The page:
Vintage Roses. Oh. Vintage Roses . . .

Vintage Roses: Beautiful Varieties for Home and Garden

There are books a gardener buys to further her education; design specific titles or academic tomes covering the nitty gritty details of horticulture like entomology, botany and soil science. Practical books. Then there are the books a gardener orders just for sheer, visual pleasure. This latter group is the secret stack you pull up on your lap when the wind is howling and the snow is blowing sideways and you just can not stand another moment of dreary weather. You crave the sun-drenched hues and sweet fragrances of summer. This has nothing to do with practicality. It’s time to dream. You need Vintage Roses.

Rx for Winter-Weary Blues: Pull on Your Most Decadent Robe, Pour Yourself a Glass of Bubbly and Dream Away the Hours with Jane Eastoe’s Vintage Roses

I confess that I am on a complete, unabashed, beauty kick. This whole thing got started a couple of months ago, with a copy of Georgianna Lane’s Paris in Bloom (and yes, to be honest, you’re probably going to want to order it, too). That delightful Pandora’s Box —a gift, courtesy of my dear and thoughtful friend Mel— lead me to European trip dreaming, beautiful tart baking and some mighty-gorgeous garden book buying; including a copy of Jane Eastoe and Georgianna Lane’s Vintage Roses.

Warning: Paris in Bloom is a Beauty Addict’s Gateway Drug

Thanks to Georgianna Lane’s Paris in Bloom, I’m Baking Beautiful Tarts and Ogling Beautiful Flowers (yes, more tart recipes are forthcoming).

It’s late March in New England —land of the purposefully prepared— and I’m fed up with all things practical. I’m sick of wool hats, jumper cables, emergency flashlights, ugly plastic shovels, AAA membership renewal notices and road salt. I’m done with bulky coats, studded tires, four-wheel-drive, insulated coffee mugs, hand warmers, road flares, snow blowers, winter weather advisories and ice scrapers. It’s time for summer dresses, sandals, garden parties and ROSES.

One of my favororites: Munstead Wood, a David Austin introduction, beautifully photographed for Vintage Roses by Georgianna Lane

Roses aren’t practical. In fact, roses are so far from practical, they almost make me dance with giddiness. I’ve been a professional horticulturist all my working life, and if anyone tells you that roses are low-maintenance garden plants they are a) selling you something or b) delusional. Roses are prickly, fussy, demanding divas! Blackspot, powdery mildew, wilt, spider mites, rose slugs, aphids; if you are going to grow roses, this is just a short list of your new enemies. So, call me crazy . . .But what is a garden without a rose?

True, when it comes to the genus Rosa, some species and cultivars do make better garden plants than others. This is where a bit of plant-to-garden matchmaking comes in handy. Thanks to Georgianna Lane’s gorgeous flower portraits, Vintage Roses is a virtual who’s who of garden beauties. But beyond it’s obvious aesthetic allure, Vintage Roses also functions as a wonderful, modern rose-match-making tool for gardeners. In addition to providing historic background on each beautifully photographed rose, Jane Eastoe also carefully lists the growth and flowering habit as well as the cultural requirements of each cultivar.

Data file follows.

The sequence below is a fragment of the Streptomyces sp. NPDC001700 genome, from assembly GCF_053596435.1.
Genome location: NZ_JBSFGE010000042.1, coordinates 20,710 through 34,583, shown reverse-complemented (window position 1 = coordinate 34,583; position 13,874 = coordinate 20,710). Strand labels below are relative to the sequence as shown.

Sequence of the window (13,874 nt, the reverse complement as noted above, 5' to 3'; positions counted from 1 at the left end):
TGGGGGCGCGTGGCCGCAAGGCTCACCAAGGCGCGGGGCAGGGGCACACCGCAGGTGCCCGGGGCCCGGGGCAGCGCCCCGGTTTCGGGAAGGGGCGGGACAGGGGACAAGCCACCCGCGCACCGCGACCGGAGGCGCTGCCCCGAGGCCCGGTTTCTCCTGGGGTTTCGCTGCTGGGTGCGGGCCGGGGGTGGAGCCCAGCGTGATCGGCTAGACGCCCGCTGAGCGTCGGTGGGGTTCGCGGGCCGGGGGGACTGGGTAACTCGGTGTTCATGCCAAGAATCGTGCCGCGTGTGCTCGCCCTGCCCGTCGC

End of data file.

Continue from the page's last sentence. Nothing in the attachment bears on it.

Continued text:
Another David Austin introduction, Fighting Temeraire is a tall, fragrant, mixed border favorite. This Turner fan also loves the historic art reference. Beautifully photographed for Vintage Roses, in situ, by Georgianna Lane.

I grow a number of the shrubs featured in Vintage Roses, and have planted many in client gardens. I will happily vouch for both their beauty and vigor. Constance Spry —that voluptuous, pink coquette— covers an entire wall with thorny, nasty canes and yet she blooms only once per season.  B U T . . . Oh how I relish the memory of those three, glorious weeks in June for the rest of the year. She’s truly a favorite. And then there’s Rose de Rescht. Such a reliable beauty. Sure, I’m fighting her prickly thorns whenever I snip those short-stemmed blossoms for a bud vase, but she blooms to beat the band. And come late September? Oh those fragrant, cold roses are truly unforgettable.

Vintage Roses Gathered from My Own Garden: Rose de Rescht, Constance Spry and Bibi Maizoon

Sick of winter? Well, join me then. Brew a pot of Earl Grey and serve yourself a decadent plate of pâtisserie. Then, wrap yourself in a luxurious hour or two with Vintage Roses. Soon, the snow will melt and Springtime will draw near. Those dirty snowbanks will soon be but a distant memory. In meantime, you’ll have your vintage roses ordered and be ready to slip those beauties in the ground.

In My Garden, Vintage Beauty Rose de Rescht Blooms Past the Frost


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